Once the team did get a glimpse of the Wii U eShop, it struck them how Nintendo was integrating high-profile retail downloads with eShop-only indie efforts; Gabler explained that it was "surreal seeing our little game right next to the latest Mario game." It's a layout that the team appreciates and describes as "lovely looking, warm and welcoming". Of course, the Entertainment Fireplace serves another purpose. "We're also thrilled to see a Little Inferno feature graphic right in the middle of the shop," Gabler said, "keeping the whole room nice and toasty warm."
Of course, for many eager early-adopters on the Wii U eShop, there was particular interest in the pricing of the launch offerings. With developers having a greater say over pricing, Little Inferno positioned itself — prior to the current price discounts in North America and Europe — firmly in the middle category. For those blasting through the title it can last as little as 2-3 hours, though at least one member of the Nintendo Life team is already on a third play-through seeking combos and surprises. Gray gave an alternative context to its pricing.
There's nothing else like Little Inferno. For the same price you could watch a horrible 3D movie, drink three Frappuccinos, buy 1/4 of a AAA shoot-you-in-the-face game, or go for the gusto and down 15 hamburgers.
Unlike 15 hamburgers, we’ve received emails from fans talking about how Little Inferno made them cry or made them rethink their life. That’s kind of nuts. I’ve never worked on anything that’s elicited such strong emotional reactions before.
These messages that have surprised and delighted the Tomorrow Corporation team come from Miiverse, the social platform that consistently comes up as a popular topic with Wii U developers. Gabler and Gray are such fans that they even produced a blog entry called BREAKING WEATHER REPORT! Wii U’s MiiVerse is the most adorable thing ever, which speaks for itself. The collection of images are part of the reason Gabler describes Miiverse as "adorable, and probably my favourite thing on the Wii U so far". As you can tell from the images in this article, we agree with him.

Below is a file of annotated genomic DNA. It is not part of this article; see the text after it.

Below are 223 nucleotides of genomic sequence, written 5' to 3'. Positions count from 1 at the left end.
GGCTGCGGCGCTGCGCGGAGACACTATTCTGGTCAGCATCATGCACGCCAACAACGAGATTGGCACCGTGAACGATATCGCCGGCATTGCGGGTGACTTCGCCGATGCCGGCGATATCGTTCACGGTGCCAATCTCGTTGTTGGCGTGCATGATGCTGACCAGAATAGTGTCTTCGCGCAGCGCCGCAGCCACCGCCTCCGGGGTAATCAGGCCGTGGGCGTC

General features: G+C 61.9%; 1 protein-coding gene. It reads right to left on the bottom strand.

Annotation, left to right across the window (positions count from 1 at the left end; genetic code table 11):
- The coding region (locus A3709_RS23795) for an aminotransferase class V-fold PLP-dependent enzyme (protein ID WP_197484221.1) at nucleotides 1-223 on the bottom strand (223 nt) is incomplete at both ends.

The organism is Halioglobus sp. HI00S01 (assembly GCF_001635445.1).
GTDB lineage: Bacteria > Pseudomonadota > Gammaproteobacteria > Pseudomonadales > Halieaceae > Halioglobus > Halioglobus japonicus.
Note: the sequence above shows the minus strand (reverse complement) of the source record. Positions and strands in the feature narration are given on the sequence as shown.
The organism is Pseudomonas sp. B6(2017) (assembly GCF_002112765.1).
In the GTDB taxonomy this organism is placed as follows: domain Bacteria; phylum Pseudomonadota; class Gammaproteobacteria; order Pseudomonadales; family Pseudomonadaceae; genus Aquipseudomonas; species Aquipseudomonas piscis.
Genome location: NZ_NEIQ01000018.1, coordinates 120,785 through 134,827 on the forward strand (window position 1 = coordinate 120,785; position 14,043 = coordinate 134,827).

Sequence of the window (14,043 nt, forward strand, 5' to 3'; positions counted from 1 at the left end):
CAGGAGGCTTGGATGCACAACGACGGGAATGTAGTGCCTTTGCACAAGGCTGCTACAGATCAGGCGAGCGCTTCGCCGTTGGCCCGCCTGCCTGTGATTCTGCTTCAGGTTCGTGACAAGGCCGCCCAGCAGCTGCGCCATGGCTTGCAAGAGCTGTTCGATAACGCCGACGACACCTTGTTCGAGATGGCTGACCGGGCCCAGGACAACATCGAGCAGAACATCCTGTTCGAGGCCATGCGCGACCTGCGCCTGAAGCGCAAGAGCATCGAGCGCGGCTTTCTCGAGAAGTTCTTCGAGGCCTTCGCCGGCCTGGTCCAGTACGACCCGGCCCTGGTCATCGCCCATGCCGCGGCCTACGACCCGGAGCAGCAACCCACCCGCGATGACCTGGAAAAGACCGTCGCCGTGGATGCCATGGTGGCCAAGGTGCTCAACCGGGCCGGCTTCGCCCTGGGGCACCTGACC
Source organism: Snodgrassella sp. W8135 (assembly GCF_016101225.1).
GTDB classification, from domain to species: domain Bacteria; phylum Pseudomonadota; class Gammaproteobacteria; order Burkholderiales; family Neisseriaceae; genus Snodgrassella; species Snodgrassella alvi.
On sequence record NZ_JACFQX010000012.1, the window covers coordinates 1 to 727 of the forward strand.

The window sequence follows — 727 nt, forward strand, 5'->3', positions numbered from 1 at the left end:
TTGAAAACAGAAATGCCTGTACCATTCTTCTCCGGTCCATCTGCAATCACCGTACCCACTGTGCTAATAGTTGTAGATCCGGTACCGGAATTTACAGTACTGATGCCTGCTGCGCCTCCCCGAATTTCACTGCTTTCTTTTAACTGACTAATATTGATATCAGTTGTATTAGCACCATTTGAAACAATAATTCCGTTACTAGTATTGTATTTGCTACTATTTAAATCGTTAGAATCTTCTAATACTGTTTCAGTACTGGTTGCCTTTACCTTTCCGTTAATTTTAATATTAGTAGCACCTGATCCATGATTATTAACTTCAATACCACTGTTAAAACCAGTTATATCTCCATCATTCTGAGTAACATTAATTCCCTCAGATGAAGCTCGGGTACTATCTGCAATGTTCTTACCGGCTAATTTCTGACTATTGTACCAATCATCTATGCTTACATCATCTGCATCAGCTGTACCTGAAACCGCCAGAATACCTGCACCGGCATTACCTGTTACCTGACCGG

Amazingly, the communities I'm seeing on MiiVerse have managed to stay warm and family friendly, and have entirely avoided devolving into an infested puddle. I hope it stays that way!
Despite some loudly wondering about Wii U's long term prospects for third-party support, as doubting the big N's systems has been a popular pastime for many since the arrival of DS, Gabler told us that he thinks the eShop is "promising", suggesting that it could become an attractive option for smaller developers to express their creativity in the future. "I think it will be another haven for indie developers who build strange little games like ours."
Despite its rather appropriate name, Tomorrow Corporation, the team is yet to decide what's coming next, and probably needs time to reflect on the reaction — some of it enlightening — to Little Inferno. Still, for fans of the their quirky style and desire to cause some head-scratching, Gray signed-off by suggested that Nintendo gamers may not have seen the last of the budding mega corporation.
We’re definitely interested in working on the Wii U again, but that really depends on the next game itself. It’s going to be pretty difficult to top the weirdness of Little Inferno, but we’re all excited to see what’s next!
We'd like to thank Kyle Gabler and Kyle Gray for their time. This week we've interviewed every Wii U eShop download-only launch developer, so you can check out the full collection — and more — on our Developer Interview page. Keep an eye out for our upcoming round table on the Wii U eShop, in addition to a special interview with the man behind Nintendo's download services, Dan Adelman.